This time of year often brings holiday gatherings, gift giving, decorating and traveling. It’s easy to feel stressed out and overwhelmed when juggling all these activities while still maintaining a busy work schedule and supporting family members at home. Holiday stress can make us feel emotionally and physically exhausted, and frustrated.

Chad Lennon, MD, a psychiatrist with Adventist HealthCare Shady Grove Medical Center, says people are likely to cope with stress by overeating or abusing drugs and alcohol during the holidays. These unhealthy coping behaviors can pose serious threats to your health, mental well-being and your relationships with loved ones.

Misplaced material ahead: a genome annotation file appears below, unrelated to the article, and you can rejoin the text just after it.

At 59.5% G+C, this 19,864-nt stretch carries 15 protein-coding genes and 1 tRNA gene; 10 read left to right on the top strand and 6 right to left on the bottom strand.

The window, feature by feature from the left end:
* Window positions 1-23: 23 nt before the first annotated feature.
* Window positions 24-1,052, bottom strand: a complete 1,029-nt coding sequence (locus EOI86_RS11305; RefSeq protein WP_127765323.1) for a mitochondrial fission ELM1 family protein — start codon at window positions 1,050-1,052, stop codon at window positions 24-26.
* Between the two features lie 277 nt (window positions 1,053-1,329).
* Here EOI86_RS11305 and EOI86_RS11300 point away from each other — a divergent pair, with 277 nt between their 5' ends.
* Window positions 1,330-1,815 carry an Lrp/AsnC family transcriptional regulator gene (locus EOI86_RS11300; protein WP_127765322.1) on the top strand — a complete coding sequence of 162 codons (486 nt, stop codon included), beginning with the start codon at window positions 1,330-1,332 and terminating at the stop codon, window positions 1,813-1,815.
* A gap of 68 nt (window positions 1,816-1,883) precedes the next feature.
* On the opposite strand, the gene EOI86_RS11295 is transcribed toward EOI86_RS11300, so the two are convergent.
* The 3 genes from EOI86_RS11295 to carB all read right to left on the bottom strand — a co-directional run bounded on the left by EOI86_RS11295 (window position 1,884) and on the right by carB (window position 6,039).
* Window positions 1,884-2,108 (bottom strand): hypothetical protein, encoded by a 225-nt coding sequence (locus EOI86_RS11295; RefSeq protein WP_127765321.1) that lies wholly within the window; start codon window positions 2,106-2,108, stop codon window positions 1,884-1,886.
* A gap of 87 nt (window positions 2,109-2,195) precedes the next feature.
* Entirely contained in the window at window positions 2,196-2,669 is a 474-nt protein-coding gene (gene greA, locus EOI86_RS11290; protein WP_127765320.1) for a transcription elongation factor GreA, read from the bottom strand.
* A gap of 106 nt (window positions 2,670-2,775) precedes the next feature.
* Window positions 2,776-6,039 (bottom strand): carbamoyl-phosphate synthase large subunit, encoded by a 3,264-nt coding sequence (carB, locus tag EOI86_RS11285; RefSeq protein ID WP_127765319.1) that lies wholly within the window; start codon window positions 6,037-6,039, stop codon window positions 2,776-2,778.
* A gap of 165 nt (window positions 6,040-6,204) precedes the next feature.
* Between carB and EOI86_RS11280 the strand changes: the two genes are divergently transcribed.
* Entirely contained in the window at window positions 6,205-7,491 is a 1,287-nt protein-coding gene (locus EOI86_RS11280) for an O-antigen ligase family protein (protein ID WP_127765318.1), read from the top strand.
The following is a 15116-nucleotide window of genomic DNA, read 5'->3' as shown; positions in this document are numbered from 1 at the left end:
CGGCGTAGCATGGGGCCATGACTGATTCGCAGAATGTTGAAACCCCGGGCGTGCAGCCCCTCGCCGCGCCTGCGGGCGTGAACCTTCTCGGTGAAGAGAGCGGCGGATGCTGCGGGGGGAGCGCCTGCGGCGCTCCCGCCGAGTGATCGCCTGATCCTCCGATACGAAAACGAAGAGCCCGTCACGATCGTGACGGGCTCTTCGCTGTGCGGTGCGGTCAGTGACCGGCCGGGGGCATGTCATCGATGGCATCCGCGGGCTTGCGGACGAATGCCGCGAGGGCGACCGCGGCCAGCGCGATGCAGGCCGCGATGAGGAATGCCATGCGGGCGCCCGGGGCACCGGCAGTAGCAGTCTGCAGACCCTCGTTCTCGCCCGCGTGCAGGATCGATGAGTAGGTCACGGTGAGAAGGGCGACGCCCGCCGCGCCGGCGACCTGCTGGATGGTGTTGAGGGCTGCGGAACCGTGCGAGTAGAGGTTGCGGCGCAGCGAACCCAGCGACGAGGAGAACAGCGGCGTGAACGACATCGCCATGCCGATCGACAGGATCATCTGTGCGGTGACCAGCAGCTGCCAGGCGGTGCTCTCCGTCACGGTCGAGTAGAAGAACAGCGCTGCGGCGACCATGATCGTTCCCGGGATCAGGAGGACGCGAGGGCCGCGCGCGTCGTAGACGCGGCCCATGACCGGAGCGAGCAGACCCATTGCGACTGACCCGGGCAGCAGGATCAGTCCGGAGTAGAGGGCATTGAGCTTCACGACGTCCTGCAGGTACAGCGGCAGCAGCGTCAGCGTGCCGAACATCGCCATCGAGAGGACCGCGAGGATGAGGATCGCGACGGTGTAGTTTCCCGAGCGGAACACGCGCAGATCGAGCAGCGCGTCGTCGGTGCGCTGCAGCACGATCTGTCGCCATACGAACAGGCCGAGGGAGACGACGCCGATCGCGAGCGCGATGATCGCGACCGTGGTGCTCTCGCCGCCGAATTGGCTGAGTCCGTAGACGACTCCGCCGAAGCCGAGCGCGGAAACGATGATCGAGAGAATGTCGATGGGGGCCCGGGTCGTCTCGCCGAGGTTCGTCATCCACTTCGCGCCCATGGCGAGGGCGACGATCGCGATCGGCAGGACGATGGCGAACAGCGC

Dr. Lennon’s tips to reduce holiday stress

  • Don’t over commit.
  • Make a holiday spending budget and stick to it.
  • Practice self-care. Make time for yourself and do things you enjoy throughout the year.
  • Consider volunteering or donating to a person or organization in need. Doing something for others will lift your spirits and help others in the process.
  • Don’t eat or drink to excessively.
  • Establish a support network of friends and family and stay connected with them.
  • Get plenty of rest.

“It’s important to learn healthy coping mechanisms to stay mentally well during times of heightened stress like the holiday season” said Dr. Lennon.

If you are still experiencing prolonged feelings of stress after the holiday season has ended, you may need additional support.